×
Home Companies Industry Politics Money Opinion LoungeMultimedia Science Education Sports TechnologyConsumerSpecialsMint on Sunday
×

Ask Mint Money | It is not advisable to withdraw money from provident fund

Ask Mint Money | It is not advisable to withdraw money from provident fund
Comment E-mail Print Share
First Published: Thu, Dec 16 2010. 08 03 PM IST
Updated: Thu, Dec 16 2010. 08 03 PM IST
I am 32 and my net salary per month is around Rs 80,000. I have invested Rs 8.5 lakh in mutual funds and underperforming unit-linked insurance plans (Ulip). Will it be good to surrender these since they have completed five years? Should I invest this money in instruments that can give around Rs 5,000 per month to pay my son’s school fee or should I invest Rs 4.5 lakh in equities to generate long-term returns? I also have a home loan outstanding of Rs 11.3 lakh. I have around Rs 12-13 lakh in my Employees’ Provident Fund (EPF) account. Is it a good idea to withdraw my PF to clear my home loan so that I can redirect my EMI to a systematic investment plan (SIP) of an equity fund? I would like to build a corpus of Rs 20 lakh for my son when he turns 20. I started SIPs in Reliance Growth Fund and Reliance Regular Savings Equity for Rs 2,000 each about 15 months back (the fund value is about Rs 75,000 as on date). I have an insurance cover of aboutRs 70 lakh through term plans and medical insurance for my family and myself of Rs 3 lakh each. Is it sufficient? I plan to retire at 55 and need to build a corpus for my retirement that would give me at least Rs 25,000 per month at today’s cost levels.
—Sanket Majumdar
Financial needs: There are a few regular payouts like EMIs and school fees. Then, you need to build a corpus of Rs 20 lakh; we have taken this at present value. Also, you plan to retire at 55 with expected inflow of Rs 25,000 per month. The last two needs classify under “trust capital”, where the emphasis is more on safety, followed by returns; liquidity is the last consideration.
Assumptions: Growth rate is taken at 8%, the rate at which the annual saving will increase, Inflation and interest (earnings) has been taken at 7% and 9%, respectively. These are considered as an average rate over the long term. Further, the savings will not be utilised for any other goals other than the ones specified above. We have also considered that you will save Rs 20,000 in addition to the two existing SIPs and the annual insurance premium.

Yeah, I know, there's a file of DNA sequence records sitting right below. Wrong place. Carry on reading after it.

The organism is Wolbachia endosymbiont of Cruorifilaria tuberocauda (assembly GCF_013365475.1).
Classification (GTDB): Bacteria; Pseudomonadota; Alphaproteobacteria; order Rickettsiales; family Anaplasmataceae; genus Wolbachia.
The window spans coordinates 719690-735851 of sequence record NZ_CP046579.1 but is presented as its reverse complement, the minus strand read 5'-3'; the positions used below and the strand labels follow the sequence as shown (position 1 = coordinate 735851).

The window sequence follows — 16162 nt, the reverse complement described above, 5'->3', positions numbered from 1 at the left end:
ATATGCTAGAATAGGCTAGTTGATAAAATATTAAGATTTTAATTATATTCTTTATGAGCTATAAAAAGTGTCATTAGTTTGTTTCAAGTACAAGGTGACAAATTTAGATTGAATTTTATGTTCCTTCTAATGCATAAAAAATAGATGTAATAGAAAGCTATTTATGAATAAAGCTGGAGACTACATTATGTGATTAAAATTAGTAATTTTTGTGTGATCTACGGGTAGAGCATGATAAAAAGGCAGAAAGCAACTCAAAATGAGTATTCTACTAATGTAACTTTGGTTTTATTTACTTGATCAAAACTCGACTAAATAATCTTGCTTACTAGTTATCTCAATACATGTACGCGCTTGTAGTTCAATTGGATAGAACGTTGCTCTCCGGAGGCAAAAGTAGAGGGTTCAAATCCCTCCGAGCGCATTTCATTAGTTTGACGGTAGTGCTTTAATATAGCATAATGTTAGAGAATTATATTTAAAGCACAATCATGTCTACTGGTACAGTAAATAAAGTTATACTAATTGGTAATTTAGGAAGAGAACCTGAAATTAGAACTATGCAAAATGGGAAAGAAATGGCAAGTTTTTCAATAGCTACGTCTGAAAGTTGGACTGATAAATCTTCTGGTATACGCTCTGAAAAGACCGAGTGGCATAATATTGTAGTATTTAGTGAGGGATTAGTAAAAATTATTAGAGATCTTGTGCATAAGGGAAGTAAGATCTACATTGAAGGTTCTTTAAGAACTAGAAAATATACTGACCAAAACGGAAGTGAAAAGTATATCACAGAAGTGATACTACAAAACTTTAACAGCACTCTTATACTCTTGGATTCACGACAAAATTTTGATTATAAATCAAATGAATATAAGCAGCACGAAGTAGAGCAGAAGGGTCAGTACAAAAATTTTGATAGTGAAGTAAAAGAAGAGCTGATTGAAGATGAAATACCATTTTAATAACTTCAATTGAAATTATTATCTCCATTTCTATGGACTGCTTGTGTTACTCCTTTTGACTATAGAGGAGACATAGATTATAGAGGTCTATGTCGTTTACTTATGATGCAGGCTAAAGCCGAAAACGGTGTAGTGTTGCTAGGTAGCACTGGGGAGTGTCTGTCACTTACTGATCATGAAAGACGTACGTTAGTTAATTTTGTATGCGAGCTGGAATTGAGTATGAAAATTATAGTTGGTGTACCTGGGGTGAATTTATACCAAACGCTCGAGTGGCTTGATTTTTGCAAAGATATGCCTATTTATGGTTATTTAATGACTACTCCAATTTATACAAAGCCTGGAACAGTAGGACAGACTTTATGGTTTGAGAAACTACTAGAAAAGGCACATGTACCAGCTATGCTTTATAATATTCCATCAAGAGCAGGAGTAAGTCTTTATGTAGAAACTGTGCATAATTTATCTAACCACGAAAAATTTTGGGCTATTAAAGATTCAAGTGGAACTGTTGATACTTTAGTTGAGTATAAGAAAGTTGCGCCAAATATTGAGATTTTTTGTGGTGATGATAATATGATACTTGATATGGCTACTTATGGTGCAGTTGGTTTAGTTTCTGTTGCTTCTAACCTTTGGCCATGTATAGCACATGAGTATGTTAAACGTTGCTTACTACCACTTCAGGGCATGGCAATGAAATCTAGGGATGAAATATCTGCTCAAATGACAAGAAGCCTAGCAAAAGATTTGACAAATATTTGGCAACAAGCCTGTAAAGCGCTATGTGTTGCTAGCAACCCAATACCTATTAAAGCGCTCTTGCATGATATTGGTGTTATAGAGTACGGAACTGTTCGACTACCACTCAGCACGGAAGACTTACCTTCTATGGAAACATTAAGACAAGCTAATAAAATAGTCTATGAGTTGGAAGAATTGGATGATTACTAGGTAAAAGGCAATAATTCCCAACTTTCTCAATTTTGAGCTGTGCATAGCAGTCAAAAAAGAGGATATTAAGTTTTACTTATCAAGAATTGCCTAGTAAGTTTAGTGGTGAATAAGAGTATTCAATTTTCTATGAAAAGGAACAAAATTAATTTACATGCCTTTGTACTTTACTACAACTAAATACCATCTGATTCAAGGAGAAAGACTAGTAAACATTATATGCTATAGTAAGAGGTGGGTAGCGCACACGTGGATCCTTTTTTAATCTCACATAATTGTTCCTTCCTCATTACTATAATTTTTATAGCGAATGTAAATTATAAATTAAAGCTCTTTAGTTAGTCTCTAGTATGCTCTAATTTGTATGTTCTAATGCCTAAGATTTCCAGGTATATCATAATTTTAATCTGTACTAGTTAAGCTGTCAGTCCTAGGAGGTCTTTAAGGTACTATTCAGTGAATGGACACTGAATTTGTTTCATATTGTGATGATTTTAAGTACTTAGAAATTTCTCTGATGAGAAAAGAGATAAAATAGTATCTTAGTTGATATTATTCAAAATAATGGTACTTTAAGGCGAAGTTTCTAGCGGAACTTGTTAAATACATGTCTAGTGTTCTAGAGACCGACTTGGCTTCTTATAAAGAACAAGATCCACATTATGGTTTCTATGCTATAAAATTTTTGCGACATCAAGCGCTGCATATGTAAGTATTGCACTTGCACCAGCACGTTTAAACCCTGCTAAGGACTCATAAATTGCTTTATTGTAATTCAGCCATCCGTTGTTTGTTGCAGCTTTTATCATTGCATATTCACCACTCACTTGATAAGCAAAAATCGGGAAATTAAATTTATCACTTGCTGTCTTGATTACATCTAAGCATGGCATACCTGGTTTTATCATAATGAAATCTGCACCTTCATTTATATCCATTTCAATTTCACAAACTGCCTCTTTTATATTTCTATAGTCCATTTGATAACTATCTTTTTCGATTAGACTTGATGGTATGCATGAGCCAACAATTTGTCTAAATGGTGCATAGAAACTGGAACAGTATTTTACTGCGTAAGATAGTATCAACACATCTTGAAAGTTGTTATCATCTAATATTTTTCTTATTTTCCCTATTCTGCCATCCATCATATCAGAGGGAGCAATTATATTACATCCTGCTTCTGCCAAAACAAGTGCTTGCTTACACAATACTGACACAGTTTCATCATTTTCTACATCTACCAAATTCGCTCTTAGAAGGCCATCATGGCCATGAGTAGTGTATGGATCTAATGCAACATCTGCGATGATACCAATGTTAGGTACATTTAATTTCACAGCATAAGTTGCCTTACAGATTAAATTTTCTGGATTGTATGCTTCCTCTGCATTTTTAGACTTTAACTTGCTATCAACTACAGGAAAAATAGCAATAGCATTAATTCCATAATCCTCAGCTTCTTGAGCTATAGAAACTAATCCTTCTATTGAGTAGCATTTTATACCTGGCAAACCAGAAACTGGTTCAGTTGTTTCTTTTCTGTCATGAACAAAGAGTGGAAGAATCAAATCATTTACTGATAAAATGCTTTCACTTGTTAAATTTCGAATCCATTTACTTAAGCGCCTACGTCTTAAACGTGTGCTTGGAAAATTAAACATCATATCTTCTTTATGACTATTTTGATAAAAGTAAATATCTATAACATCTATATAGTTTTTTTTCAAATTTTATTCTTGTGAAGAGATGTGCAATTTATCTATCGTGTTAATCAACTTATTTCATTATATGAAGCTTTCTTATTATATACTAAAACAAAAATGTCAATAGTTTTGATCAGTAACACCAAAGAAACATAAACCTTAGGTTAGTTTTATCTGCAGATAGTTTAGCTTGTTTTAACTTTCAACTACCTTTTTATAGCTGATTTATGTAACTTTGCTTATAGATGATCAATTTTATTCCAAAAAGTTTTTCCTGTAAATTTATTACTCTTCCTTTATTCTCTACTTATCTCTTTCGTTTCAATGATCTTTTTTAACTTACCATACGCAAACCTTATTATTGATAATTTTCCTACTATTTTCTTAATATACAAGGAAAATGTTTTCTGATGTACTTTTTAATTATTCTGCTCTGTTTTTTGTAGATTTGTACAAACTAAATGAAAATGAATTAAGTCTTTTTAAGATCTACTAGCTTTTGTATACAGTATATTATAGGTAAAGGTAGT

However, we have not considered your PF contribution and the surplus funds you will have once your EMIs get over.
Financial planning: The total annual savings (including existing savings) is Rs 3.18 lakh and this savings along with the opening net worth of Rs 21.50 lakh (your existing PF, mutual funds and Ulips) will make your corpus accumulate to Rs 4.54 crore at the time of retirement (when you turn 55).
The interest amount in this accumulated amount stands at Rs 3.46 crore. From this total corpus, a sum of Rs.63 lakh is the present value of your son’s corpus.
At the end of 55 years you will have a corpus of Rs 3.63 crore to provide for your retirement. You will have a breakeven point at the age of 74 years when your expenses will be higher than your income; from this year you start depleting your principal.
It will take an annualised return of 10.5% for you to have a corpus of Rs 20 lakh with an annual saving of Rs 30, 000 when your son turns 20.
Investment planning: As all the financial needs come under the category of trust capital, we need to ensure safety. However, with both your financial targets having a long-term horizon and by having a debt portfolio in the form of PF and insurance, you are in a position to take some long-term exposure to equity. Your current SIPs of Rs 2,000 each are in good funds and can be continued. Further exposure to equity can be taken through more SIPs. We can create a pool of 3-4 funds in total. The funds can be picked from the diversified and hybrid equity category. In addition to the above, funds such as HDFC Equity, Birla Frontline Equity and DSP BlackRock Top 100 in the equity category and HDFC Prudence and Reliance RSF Balanced in the hybrid category can be considered.
We also need to create some liquidity and emergency corpus that can be done through a combination of debt funds (dynamic debt), liquid funds and sweep-in accounts are options that can be considered.
Insurance: You are adequately covered for life. However, on medical insurance, it is advisable that you increase the sum insured for yourself (the idea is to have more protection for the earning member of the family).
You can surrender your current Ulip. Make sure there are no surrender charges (there could be some charges even if you have completed five years). The redeemed amount can then be reinvested. Part of the same can form part of the emergency corpus and the balance can be invested in the above mentioned schemes through a systematic transfer plan.
Things to consider: You should continue with your existing housing loan.
As your house is self-occupied, you are also eligible for getting income-tax exemption on the interest part of your loan and hence your rate of interest becomes tax adjusted. It is also not advisable to break your PF at this stage when you can manage your financials within your means.
Similarly, you should pay your son’s school fees from your existing monthly surplus and not depend on the income accruing from various financial assets and let those assets be in the nature of growth rather than payouts.
To read the full answer, go to www.livemint.com/invest.htm
Surya Bhatia is a certified financial planner and principal consultant, Asset Managers
Queries and views at mintmoney@livemint.com
Comment E-mail Print Share
First Published: Thu, Dec 16 2010. 08 03 PM IST